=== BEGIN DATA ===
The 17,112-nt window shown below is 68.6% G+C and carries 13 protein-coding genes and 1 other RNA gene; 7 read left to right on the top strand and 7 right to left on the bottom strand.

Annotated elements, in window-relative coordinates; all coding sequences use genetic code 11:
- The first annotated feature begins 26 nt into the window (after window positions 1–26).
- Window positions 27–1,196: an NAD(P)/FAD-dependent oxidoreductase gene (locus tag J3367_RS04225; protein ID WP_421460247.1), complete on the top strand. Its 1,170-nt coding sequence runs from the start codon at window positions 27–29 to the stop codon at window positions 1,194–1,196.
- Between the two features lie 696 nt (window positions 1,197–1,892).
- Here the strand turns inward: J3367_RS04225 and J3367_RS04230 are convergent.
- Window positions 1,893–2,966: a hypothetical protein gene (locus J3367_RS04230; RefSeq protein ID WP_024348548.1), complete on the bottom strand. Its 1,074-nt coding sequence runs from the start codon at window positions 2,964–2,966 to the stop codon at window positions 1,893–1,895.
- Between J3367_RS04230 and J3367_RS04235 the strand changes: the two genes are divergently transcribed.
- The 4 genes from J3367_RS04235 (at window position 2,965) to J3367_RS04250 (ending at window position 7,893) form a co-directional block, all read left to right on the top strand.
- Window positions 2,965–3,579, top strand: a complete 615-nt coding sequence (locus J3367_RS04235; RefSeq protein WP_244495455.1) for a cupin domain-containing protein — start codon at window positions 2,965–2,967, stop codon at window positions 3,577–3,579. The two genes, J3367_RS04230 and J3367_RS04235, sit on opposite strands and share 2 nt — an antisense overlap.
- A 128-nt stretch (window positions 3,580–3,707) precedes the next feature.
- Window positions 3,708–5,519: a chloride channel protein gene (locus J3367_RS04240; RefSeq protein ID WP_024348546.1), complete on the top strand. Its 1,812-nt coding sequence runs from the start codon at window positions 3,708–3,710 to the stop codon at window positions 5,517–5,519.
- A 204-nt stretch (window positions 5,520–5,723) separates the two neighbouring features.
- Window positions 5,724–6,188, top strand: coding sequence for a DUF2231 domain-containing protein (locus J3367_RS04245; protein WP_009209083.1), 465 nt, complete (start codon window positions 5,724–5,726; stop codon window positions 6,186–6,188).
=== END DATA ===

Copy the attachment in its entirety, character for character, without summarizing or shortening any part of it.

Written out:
The 17,112-nt window shown below is 68.6% G+C and carries 13 protein-coding genes and 1 other RNA gene; 7 read left to right on the top strand and 7 right to left on the bottom strand.

Annotated elements, in window-relative coordinates; all coding sequences use genetic code 11:
- The first annotated feature begins 26 nt into the window (after window positions 1–26).
- Window positions 27–1,196: an NAD(P)/FAD-dependent oxidoreductase gene (locus tag J3367_RS04225; protein ID WP_421460247.1), complete on the top strand. Its 1,170-nt coding sequence runs from the start codon at window positions 27–29 to the stop codon at window positions 1,194–1,196.
- Between the two features lie 696 nt (window positions 1,197–1,892).
- Here the strand turns inward: J3367_RS04225 and J3367_RS04230 are convergent.
- Window positions 1,893–2,966: a hypothetical protein gene (locus J3367_RS04230; RefSeq protein ID WP_024348548.1), complete on the bottom strand. Its 1,074-nt coding sequence runs from the start codon at window positions 2,964–2,966 to the stop codon at window positions 1,893–1,895.
- Between J3367_RS04230 and J3367_RS04235 the strand changes: the two genes are divergently transcribed.
- The 4 genes from J3367_RS04235 (at window position 2,965) to J3367_RS04250 (ending at window position 7,893) form a co-directional block, all read left to right on the top strand.
- Window positions 2,965–3,579, top strand: a complete 615-nt coding sequence (locus J3367_RS04235; RefSeq protein WP_244495455.1) for a cupin domain-containing protein — start codon at window positions 2,965–2,967, stop codon at window positions 3,577–3,579. The two genes, J3367_RS04230 and J3367_RS04235, sit on opposite strands and share 2 nt — an antisense overlap.
- A 128-nt stretch (window positions 3,580–3,707) precedes the next feature.
- Window positions 3,708–5,519: a chloride channel protein gene (locus J3367_RS04240; RefSeq protein ID WP_024348546.1), complete on the top strand. Its 1,812-nt coding sequence runs from the start codon at window positions 3,708–3,710 to the stop codon at window positions 5,517–5,519.
- A 204-nt stretch (window positions 5,520–5,723) separates the two neighbouring features.
- Window positions 5,724–6,188, top strand: coding sequence for a DUF2231 domain-containing protein (locus J3367_RS04245; protein WP_009209083.1), 465 nt, complete (start codon window positions 5,724–5,726; stop codon window positions 6,186–6,188).